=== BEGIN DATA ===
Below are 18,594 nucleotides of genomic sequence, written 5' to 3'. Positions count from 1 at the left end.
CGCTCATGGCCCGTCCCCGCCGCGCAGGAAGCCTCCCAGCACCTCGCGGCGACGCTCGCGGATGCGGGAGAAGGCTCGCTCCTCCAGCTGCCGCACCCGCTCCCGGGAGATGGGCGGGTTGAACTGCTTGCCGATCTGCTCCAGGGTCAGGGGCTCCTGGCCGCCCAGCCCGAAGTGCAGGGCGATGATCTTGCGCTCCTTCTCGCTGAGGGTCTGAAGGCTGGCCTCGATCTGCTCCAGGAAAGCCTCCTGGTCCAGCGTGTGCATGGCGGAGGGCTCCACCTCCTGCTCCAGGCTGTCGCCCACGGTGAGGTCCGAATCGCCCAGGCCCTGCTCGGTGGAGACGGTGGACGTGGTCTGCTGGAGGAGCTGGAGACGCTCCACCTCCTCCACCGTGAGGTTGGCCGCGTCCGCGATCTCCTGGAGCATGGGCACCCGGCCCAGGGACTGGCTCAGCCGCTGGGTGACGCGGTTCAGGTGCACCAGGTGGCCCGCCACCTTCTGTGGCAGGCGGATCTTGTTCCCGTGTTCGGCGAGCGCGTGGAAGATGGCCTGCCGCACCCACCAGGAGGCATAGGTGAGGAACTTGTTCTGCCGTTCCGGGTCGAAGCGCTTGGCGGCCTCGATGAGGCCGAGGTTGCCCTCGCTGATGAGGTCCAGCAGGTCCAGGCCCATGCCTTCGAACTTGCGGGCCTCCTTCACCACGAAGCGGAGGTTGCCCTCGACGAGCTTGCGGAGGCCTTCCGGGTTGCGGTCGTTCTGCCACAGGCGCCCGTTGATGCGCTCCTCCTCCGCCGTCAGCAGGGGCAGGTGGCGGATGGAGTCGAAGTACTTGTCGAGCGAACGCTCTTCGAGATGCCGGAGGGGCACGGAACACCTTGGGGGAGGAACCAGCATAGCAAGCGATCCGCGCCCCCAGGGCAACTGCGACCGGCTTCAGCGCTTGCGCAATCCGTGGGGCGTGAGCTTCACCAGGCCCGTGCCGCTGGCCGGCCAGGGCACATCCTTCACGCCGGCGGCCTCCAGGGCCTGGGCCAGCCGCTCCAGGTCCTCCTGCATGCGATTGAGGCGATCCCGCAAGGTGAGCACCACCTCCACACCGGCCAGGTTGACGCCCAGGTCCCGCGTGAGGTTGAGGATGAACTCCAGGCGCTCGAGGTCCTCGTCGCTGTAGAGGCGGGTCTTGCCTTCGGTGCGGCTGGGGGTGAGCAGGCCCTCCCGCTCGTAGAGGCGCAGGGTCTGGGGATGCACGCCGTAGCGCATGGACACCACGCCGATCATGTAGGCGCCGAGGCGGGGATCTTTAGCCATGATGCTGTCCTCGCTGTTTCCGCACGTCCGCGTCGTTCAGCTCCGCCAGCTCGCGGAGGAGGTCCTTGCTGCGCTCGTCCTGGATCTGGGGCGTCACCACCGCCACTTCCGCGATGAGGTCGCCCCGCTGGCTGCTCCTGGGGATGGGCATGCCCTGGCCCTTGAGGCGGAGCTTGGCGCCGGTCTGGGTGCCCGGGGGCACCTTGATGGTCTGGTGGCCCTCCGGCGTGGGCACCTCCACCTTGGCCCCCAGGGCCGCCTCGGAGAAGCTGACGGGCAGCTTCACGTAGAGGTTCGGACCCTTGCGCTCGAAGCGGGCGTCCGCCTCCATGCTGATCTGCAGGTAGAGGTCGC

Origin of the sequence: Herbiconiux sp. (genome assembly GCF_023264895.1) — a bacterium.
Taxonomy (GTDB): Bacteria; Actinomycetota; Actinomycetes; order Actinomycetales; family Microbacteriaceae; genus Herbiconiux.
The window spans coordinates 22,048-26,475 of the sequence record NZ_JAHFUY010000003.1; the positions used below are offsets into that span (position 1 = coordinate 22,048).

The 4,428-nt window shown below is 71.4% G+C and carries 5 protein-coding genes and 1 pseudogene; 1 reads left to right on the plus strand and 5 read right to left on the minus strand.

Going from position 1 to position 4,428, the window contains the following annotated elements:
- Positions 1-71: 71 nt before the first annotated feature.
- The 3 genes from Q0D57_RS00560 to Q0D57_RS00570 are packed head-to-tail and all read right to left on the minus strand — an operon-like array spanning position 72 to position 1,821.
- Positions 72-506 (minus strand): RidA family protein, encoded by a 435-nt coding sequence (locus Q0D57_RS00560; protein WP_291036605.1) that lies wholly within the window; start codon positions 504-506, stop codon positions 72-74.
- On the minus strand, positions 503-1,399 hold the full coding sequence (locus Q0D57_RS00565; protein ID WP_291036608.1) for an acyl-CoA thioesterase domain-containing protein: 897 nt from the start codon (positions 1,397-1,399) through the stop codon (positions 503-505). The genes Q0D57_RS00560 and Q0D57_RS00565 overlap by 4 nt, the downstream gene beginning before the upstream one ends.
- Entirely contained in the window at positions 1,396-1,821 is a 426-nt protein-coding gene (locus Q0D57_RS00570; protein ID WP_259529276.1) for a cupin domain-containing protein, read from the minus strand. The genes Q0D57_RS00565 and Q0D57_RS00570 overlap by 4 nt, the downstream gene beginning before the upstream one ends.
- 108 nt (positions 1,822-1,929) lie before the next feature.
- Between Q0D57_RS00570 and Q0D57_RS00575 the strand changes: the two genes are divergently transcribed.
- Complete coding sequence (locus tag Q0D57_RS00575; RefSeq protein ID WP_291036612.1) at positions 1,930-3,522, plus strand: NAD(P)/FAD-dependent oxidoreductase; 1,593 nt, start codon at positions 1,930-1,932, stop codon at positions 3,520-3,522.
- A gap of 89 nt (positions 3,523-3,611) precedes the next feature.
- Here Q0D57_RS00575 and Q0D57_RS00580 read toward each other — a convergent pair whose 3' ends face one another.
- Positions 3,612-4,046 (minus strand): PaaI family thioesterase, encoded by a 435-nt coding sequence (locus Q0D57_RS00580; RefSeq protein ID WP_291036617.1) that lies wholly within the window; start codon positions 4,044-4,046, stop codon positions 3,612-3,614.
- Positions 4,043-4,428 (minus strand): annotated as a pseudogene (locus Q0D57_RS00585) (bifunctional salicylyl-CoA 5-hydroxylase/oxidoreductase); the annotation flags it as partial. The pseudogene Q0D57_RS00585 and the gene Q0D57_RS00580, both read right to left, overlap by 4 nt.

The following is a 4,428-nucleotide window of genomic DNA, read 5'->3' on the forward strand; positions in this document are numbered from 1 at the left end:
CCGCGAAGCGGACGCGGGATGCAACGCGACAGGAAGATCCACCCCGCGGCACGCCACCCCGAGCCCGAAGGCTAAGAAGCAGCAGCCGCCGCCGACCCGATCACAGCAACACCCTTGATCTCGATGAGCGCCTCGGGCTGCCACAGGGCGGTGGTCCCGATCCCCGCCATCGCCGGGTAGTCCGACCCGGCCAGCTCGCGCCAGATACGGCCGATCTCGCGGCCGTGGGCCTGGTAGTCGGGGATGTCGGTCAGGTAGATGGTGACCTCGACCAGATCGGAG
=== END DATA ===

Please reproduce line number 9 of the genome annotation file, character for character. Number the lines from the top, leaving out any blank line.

- The 3 genes from Q0D57_RS00560 to Q0D57_RS00570 are packed head-to-tail and all read right to left on the minus strand — an operon-like array spanning position 72 to position 1,821.